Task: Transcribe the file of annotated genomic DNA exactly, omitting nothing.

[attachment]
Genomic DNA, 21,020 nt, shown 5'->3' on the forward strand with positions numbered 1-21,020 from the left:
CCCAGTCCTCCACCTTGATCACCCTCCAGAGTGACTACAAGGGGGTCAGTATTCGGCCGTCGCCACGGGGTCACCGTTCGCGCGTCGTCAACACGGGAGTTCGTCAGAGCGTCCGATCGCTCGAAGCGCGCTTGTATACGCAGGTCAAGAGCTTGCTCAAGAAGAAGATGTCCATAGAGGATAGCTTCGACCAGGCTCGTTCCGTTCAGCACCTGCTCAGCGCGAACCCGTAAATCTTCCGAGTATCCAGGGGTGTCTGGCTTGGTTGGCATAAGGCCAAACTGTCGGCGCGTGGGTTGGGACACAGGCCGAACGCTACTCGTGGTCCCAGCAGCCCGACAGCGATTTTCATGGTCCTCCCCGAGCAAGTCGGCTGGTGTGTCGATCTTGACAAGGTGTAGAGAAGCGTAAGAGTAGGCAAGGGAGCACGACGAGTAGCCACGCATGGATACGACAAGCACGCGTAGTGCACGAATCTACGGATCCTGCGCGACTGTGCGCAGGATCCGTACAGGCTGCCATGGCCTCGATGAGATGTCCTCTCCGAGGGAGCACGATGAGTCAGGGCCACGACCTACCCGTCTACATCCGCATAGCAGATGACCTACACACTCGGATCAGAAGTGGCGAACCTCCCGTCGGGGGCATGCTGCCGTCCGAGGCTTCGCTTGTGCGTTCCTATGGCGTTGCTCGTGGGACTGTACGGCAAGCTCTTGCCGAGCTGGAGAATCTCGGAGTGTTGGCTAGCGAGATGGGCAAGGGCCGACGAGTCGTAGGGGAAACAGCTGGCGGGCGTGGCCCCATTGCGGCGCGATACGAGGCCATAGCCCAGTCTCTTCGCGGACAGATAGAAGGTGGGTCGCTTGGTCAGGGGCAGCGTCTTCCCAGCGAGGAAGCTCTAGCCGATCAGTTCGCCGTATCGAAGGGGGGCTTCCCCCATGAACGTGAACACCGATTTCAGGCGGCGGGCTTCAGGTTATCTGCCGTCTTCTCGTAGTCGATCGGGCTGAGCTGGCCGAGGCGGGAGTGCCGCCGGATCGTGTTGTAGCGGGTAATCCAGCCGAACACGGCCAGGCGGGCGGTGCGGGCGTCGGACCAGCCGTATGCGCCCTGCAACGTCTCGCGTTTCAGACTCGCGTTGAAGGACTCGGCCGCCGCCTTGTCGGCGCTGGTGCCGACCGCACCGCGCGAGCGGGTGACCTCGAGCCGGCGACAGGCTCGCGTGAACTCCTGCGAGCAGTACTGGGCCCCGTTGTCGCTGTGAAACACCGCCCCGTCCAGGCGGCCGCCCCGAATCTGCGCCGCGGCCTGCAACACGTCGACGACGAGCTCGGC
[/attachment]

Genomic DNA, 21,020 nt, shown 5'->3' on the forward strand with positions numbered 1-21,020 from the left:
CCCAGTCCTCCACCTTGATCACCCTCCAGAGTGACTACAAGGGGGTCAGTATTCGGCCGTCGCCACGGGGTCACCGTTCGCGCGTCGTCAACACGGGAGTTCGTCAGAGCGTCCGATCGCTCGAAGCGCGCTTGTATACGCAGGTCAAGAGCTTGCTCAAGAAGAAGATGTCCATAGAGGATAGCTTCGACCAGGCTCGTTCCGTTCAGCACCTGCTCAGCGCGAACCCGTAAATCTTCCGAGTATCCAGGGGTGTCTGGCTTGGTTGGCATAAGGCCAAACTGTCGGCGCGTGGGTTGGGACACAGGCCGAACGCTACTCGTGGTCCCAGCAGCCCGACAGCGATTTTCATGGTCCTCCCCGAGCAAGTCGGCTGGTGTGTCGATCTTGACAAGGTGTAGAGAAGCGTAAGAGTAGGCAAGGGAGCACGACGAGTAGCCACGCATGGATACGACAAGCACGCGTAGTGCACGAATCTACGGATCCTGCGCGACTGTGCGCAGGATCCGTACAGGCTGCCATGGCCTCGATGAGATGTCCTCTCCGAGGGAGCACGATGAGTCAGGGCCACGACCTACCCGTCTACATCCGCATAGCAGATGACCTACACACTCGGATCAGAAGTGGCGAACCTCCCGTCGGGGGCATGCTGCCGTCCGAGGCTTCGCTTGTGCGTTCCTATGGCGTTGCTCGTGGGACTGTACGGCAAGCTCTTGCCGAGCTGGAGAATCTCGGAGTGTTGGCTAGCGAGATGGGCAAGGGCCGACGAGTCGTAGGGGAAACAGCTGGCGGGCGTGGCCCCATTGCGGCGCGATACGAGGCCATAGCCCAGTCTCTTCGCGGACAGATAGAAGGTGGGTCGCTTGGTCAGGGGCAGCGTCTTCCCAGCGAGGAAGCTCTAGCCGATCAGTTCGCCGTATCGAAGGGGGGCTTCCCCCATGAACGTGAACACCGATTTCAGGCGGCGGGCTTCAGGTTATCTGCCGTCTTCTCGTAGTCGATCGGGCTGAGCTGGCCGAGGCGGGAGTGCCGCCGGATCGTGTTGTAGCGGGTAATCCAGCCGAACACGGCCAGGCGGGCGGTGCGGGCGTCGGACCAGCCGTATGCGCCCTGCAACGTCTCGCGTTTCAGACTCGCGTTGAAGGACTCGGCCGCCGCCTTGTCGGCGCTGGTGCCGACCGCACCGCGCGAGCGGGTGACCTCGAGCCGGCGACAGGCTCGCGTGAACTCCTGCGAGCAGTACTGGGCCCCGTTGTCGCTGTGAAACACCGCCCCGTCCAGGCGGCCGCCCCGAATCTGCGCCGCGGCCTGCAACACGTCGACGACGAGCTCGGC